He now wonders if it wasn't his opposition to the war that precipitated his demise -- other Chronics have visibly opposed the war -- so much as his views regarding the Middle East. The columnist recalls hosting a slide show last year for some of his colleagues showing pictures of his trip to the region, in which he joined up with the pro-Palestinian International Solidarity Movement. That didn't go over well with everybody. Norr says he later heard that a sensitive someone felt he'd uttered anti-Semitic shibboleths. He points out that he himself is a Jew, albeit a lapsed one.

Several weeks later, he wrote a column about an Intel plant located in disputed territory in Israel. A Chronicle newsie tells Bottom Feeder that the column "caused a stir internally." Norr says his editors later warned him that the Israeli-Intel story was an "inappropriate topic."

"In hindsight," he says, "it may be that I was a marked man from that point on."

Even if the arbitrator reinstates Norr, the paper isn't obligated to give him his old technology column back. But considering his political passions, it might be a wiser assignment than, say, covering the US occupation. "I'm not going to try and stick subtle antiwar messages into my review of a new laptop," Norr promises.

Pub Flop

Berkeley's eighth annual Pub Crawl, slated for October 11, was abruptly cut off by panicked campus-area pub owners just days before the planned event. The trouble began October 6 when the watering holes got an unexpected letter from state Alcohol Beverage Control buzz-killer Everest Robillard. "The Berkeley Pub Crawl has become popular with collage [sic] students, many of whom are under legal drinking age," Robillard wrote. "In addition, the annual event has gained the reputation for being an opportunity to consume large quantities of alcoholic beverages, which results in participants becoming very intoxicated." He went on to warn that if any of the seven bars involved got caught screwing up, they could get in trouble.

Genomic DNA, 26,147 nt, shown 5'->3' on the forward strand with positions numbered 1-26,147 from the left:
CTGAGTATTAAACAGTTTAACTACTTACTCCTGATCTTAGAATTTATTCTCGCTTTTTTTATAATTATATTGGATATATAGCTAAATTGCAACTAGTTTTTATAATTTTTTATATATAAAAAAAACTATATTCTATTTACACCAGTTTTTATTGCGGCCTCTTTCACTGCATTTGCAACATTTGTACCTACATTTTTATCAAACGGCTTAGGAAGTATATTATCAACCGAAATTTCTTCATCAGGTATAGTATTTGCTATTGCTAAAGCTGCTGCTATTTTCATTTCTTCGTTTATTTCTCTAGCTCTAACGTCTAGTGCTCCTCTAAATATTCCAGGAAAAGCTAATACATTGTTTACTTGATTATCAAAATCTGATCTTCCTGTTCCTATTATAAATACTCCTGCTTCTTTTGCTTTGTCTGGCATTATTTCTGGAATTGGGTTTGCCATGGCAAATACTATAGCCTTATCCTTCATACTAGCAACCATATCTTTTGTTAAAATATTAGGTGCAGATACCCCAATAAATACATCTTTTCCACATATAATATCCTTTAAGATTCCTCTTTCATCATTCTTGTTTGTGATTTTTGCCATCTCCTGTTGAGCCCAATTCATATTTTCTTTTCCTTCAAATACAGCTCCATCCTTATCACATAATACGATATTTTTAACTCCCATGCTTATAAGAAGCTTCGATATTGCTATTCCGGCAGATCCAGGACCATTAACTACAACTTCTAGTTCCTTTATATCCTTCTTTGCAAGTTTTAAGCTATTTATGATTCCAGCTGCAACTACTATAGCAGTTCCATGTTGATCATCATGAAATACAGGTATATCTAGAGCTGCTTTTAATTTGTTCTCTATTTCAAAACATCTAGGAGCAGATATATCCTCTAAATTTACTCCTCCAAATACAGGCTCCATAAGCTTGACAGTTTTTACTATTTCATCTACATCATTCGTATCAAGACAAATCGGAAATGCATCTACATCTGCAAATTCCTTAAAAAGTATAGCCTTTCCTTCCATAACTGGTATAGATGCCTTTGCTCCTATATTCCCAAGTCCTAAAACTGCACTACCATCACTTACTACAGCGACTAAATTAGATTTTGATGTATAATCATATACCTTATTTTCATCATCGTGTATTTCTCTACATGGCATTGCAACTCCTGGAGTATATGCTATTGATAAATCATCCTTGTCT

That was a risk Blakes co-owner Pat Romani and his fellow barkeeps didn't want to take with The Man watching. Romani was left wondering how the event -- for which the Express was one of four cosponsors -- came to ABC's attention, because he doesn't believe there have been any complaints in the past.

The ABC man says his office got three or so calls from people worried about potential debauchery, but adds that he actually advised Romani and the others to go ahead with the crawl. "The whole intention was to tell your employees to be careful," he says.

Romani says he's not sure whether the Pub Crawl will happen next year, though he's contemplating a new moniker for event: "The Responsible Drinking Tour."

Sounds like a blast.


Take Out

Talking Points

Earlier this month, one of our reporters appeared on CNN to discuss a freelance story he'd written for Maxim. Here are a few pre-interview pointers he received from the magazine's media consultant:

Your answers should be no longer than eight seconds: You must cut to the chase. This is known as "talking in sound bites."

Be enthusiastic: Producers love this, and it shows on camera. Use your interviewer's first name occasionally.

Smile: You are happy to be there. It also makes the audience like you, and if they like you, they'll believe you.

Use your hands ... in moderation: Hands are another way of showing enthusiasm. But don't flail them wildly. Use them naturally when trying to make a point, from chest to chin levels.

Throw in that pithy quote: Do you have a little catchphrase, metaphor, or comparison that fits in with your interview? Use it!

Mention the magazine's name: Don't be afraid to say "Well, at _____ magazine, we chose these because..." when appropriate. Don't do it more than twice.

If you are asked something you can't answer: Use a transitional phrase to bring it back to something you do want to say. Try "You know what's more important?" or "Let's consider this..."

Write a brief thank-you note to the producer you work with: It's amazing how few are sent out to producers, and they really do appreciate them. They will think positively about you in the future.